From: Piet Hut
Date: 9.23.01

I find it fascinating that, notwithstanding John's initial urge to limit the discussion to "hard-edge" comments, most writers have focused on what we normally consider rather "soft" topics, such as culture and ways of viewing one-self and one's world, as well as suggestions for changing the current global economic situation. This is a remarkable shift, especially among a group of intellectuals with a background in science and technology.

Of course, it has always been true that prevention is the best approach to most problems. But until now we have been preoccupied with high-tech solutions, intellectually challenging and expensive, rather than low-tech approaches, cheap and less interesting scientifically. And we assumed that we had the luxury to focus mainly on the fancy but less efficient approaches.

Far more resources have been spent on "fighting", on scales from individuals to nations: on fighting cancer rather than in stimulating people to live healthier life styles; on fighting AIDS rather than creating conditions that lower the possibility of infection; on fighting drug dealers rather than diminishing the demand for drugs; on fighting unfriendly countries with military or economic might rather than trying to understand what the cause of their unfriendliness could be.

If anything good will come from the tragic events on 9.11, it may be the public realization that the answer to our main problems can be neither technological nor societal, but have to be an intimate mix of both. The notion of a third culture is relevant now more than ever before. And perhaps there is room for hope.

In the first half of the twentieth century, we had two world wars. In the second half, after the invention of weapons of mass destruction, there were no more world wars. Could it be that the current half century might witness the end of all wars, when we learn to counter global terrorism in really effective ways?

All eyes have been opened now for the specter of terrorists armed with nuclear or biological weapons of mass destruction. While this threat has been with us for decades, it was largely ignored. If we are lucky, the cruel awakening on 9.11 will finally teach us to prevent rather than to fight. Unbelievable as it may sound, wars could soon become a thing of the past, just like world wars have already become a thing of the past. The sudden end to hostilities between the Israelis and the Palestinians may be just the beginning.

For this optimistic vision to be viable, we need insight. That the cold war remained cold was not through an increase in wisdom and insight, but rather through a very effective form of deterrence, a side effect of nuclear weapons. Now that the cold war is behind us, perhaps terrorism will have an even more remarkable side effect. Instead of paralyzing the civilized world, it could force upon us a real and deep reflection of the role of "soft" world views upon the real "hard" world — from scientific or religious to cynical or nihilistic world views, and everything in between. Wrestling a discussion of world views from the specialized and obscure corners of academic philosophy or comparative history of religion into the broad daylight of practical life-and-death issues of confronting terrorism would be the first step.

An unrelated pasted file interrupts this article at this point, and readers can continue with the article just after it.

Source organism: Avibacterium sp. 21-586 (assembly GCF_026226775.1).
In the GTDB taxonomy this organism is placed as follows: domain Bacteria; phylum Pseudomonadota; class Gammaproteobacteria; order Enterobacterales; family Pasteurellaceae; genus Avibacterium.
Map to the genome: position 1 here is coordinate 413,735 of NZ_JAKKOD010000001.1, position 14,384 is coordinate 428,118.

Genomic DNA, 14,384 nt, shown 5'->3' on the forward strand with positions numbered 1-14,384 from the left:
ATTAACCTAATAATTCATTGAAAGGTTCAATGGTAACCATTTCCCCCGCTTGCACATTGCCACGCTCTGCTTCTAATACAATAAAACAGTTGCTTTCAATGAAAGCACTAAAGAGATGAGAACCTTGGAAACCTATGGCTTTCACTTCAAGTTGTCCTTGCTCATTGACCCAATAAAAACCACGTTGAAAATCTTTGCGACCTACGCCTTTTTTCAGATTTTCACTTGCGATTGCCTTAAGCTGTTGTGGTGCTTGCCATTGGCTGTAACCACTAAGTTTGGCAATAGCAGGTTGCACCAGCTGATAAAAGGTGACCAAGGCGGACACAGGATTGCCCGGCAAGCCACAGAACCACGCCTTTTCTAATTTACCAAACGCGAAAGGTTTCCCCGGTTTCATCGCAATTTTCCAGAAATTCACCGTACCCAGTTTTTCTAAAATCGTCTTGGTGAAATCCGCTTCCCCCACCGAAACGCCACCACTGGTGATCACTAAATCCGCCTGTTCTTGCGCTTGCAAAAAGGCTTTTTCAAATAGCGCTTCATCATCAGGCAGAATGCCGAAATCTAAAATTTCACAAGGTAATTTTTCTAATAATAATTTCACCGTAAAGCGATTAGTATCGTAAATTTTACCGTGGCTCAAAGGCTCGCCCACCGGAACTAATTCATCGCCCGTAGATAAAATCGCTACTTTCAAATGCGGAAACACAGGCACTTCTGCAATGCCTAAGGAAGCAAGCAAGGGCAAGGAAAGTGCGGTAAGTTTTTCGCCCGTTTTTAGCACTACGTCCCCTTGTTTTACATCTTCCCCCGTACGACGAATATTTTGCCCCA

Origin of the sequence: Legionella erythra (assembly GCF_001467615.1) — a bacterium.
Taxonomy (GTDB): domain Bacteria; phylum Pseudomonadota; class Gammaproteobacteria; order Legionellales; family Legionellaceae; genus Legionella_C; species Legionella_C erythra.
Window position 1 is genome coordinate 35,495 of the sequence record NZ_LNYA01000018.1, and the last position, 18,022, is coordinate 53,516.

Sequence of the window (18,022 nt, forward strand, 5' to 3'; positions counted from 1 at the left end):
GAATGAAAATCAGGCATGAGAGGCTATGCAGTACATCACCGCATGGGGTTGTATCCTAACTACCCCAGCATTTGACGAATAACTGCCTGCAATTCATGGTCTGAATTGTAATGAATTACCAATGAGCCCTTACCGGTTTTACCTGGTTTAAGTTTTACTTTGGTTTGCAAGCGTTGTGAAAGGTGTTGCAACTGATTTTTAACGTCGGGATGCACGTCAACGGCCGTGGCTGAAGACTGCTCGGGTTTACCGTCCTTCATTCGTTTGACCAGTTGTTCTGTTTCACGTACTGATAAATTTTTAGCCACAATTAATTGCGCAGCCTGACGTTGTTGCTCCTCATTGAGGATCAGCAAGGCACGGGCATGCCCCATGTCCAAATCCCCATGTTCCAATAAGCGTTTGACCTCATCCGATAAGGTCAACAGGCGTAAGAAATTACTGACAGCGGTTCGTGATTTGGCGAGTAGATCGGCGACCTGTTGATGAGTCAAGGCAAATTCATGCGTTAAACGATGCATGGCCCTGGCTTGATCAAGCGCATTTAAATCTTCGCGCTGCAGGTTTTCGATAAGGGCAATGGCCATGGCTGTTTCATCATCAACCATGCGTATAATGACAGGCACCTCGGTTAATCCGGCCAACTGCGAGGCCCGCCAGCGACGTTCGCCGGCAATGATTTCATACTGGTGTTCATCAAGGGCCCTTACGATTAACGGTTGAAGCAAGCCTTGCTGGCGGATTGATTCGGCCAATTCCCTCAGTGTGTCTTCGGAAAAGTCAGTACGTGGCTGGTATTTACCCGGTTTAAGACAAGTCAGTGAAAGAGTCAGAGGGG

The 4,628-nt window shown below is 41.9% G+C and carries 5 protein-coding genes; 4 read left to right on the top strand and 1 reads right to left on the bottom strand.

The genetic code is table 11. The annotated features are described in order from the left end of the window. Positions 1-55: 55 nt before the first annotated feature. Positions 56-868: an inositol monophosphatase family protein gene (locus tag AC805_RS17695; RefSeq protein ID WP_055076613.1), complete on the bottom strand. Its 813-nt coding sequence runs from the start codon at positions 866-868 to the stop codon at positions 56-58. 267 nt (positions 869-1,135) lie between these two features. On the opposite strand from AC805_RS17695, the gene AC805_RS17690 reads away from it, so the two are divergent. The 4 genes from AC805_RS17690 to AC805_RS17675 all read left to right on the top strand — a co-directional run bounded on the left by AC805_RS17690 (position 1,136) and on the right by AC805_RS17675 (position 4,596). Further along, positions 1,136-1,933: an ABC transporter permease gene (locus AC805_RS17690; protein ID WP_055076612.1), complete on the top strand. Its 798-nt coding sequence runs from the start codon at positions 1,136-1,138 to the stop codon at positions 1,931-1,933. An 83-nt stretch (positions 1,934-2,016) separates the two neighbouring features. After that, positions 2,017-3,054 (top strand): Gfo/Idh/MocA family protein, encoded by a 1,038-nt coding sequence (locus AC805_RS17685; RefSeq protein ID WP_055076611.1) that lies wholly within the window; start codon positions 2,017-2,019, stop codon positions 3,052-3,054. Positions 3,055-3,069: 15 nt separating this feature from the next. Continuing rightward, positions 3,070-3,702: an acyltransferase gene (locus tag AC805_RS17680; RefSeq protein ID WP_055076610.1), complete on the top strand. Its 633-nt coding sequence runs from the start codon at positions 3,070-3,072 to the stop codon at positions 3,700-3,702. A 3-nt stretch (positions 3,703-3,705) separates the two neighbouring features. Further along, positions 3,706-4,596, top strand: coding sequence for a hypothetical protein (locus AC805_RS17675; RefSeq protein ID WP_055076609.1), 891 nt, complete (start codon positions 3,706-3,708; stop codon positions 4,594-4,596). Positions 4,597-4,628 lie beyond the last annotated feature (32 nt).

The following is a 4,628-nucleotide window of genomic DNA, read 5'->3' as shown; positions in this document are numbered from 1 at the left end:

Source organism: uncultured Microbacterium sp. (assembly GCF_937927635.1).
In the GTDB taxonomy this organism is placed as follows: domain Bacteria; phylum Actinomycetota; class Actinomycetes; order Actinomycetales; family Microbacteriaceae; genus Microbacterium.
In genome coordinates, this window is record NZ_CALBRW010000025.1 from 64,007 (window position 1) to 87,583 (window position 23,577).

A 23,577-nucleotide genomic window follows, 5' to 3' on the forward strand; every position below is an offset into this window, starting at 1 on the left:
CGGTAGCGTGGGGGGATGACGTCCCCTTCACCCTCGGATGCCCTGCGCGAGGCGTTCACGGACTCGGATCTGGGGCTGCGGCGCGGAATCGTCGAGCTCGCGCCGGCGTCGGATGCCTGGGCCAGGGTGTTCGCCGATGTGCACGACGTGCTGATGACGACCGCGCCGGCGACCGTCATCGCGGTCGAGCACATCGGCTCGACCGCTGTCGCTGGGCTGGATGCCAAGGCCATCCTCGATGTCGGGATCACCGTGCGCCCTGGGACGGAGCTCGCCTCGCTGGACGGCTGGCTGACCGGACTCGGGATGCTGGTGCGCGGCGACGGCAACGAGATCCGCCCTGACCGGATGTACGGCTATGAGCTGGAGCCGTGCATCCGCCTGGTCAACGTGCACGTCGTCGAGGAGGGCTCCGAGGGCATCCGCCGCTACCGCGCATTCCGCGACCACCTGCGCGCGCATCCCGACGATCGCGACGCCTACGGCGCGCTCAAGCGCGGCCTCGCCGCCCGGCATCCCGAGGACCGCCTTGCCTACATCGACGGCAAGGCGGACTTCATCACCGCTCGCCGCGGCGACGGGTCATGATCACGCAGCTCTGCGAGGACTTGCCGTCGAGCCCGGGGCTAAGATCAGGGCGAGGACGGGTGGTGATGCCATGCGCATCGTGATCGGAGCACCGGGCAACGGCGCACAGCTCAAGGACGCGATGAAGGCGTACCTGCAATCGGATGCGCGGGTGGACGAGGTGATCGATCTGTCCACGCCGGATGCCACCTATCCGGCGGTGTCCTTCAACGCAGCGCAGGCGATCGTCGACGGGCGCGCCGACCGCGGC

Ways of changing world views, both ours and "theirs", may seem like an odd weapon, far more odd even than a hydrogen bomb that is too powerful to be used in a war. But what else will give us a chance to cut the roots of the mind set in which terrorism thrives? We will have to change our views of the societies in which there is so much hatred against us. And they will have to change their views of our values. This means that both sides have to make radical changes in how they view the world. Helping each other to make these changes may be the only way to go. Just to give one example: over-simplified and arrogant arguments of scientists against religion, or of religious adherents against science and secular values, will hopefully be superseded by more mutual understanding and hence respect.

In short, the main challenge is not to start new fights nor to focus only on deterrence, but to offer an open invitation for recognition and respect. By creating a climate for opening up world views, both ours and 'theirs', whoever and wherever 'they' are, we can invite friend and foe alike in new global gatherings aimed at learning from and appreciating each others views. How to even begin such an idealistic program? Several answers have already been suggested by other contributors: Roger Schank advocates exporting education; Douglas Rushkoff advocates writing new narratives; Mihaly Csikszentmihaly advocates finding a way of including the hopes of the rest of the world in our plans; Terry Bristol, George Lakoff, Tor Nørretranders and Mihaly Csikszentmihaly all advocate a new social contract between the developed and developing world.

Could we really move from war to deterrence to respect? I don't know, but I also don't know anything more worth trying.

To be honest, I have always thought that "third culture" was a bit of an overstatement; to me the count felt more like two and a half than three since the leaning was so much to the scientific and technological side: interesting and fascinating, but not really fully a "third way". Until now. The current discussion is sterling third culture. Congratulations and thanks for working for so many years to lay the foundations. How paradoxical it is that it takes such a cruel event to let the core of the third culture become more bare and visible.

John Brockman, Editor and Publisher
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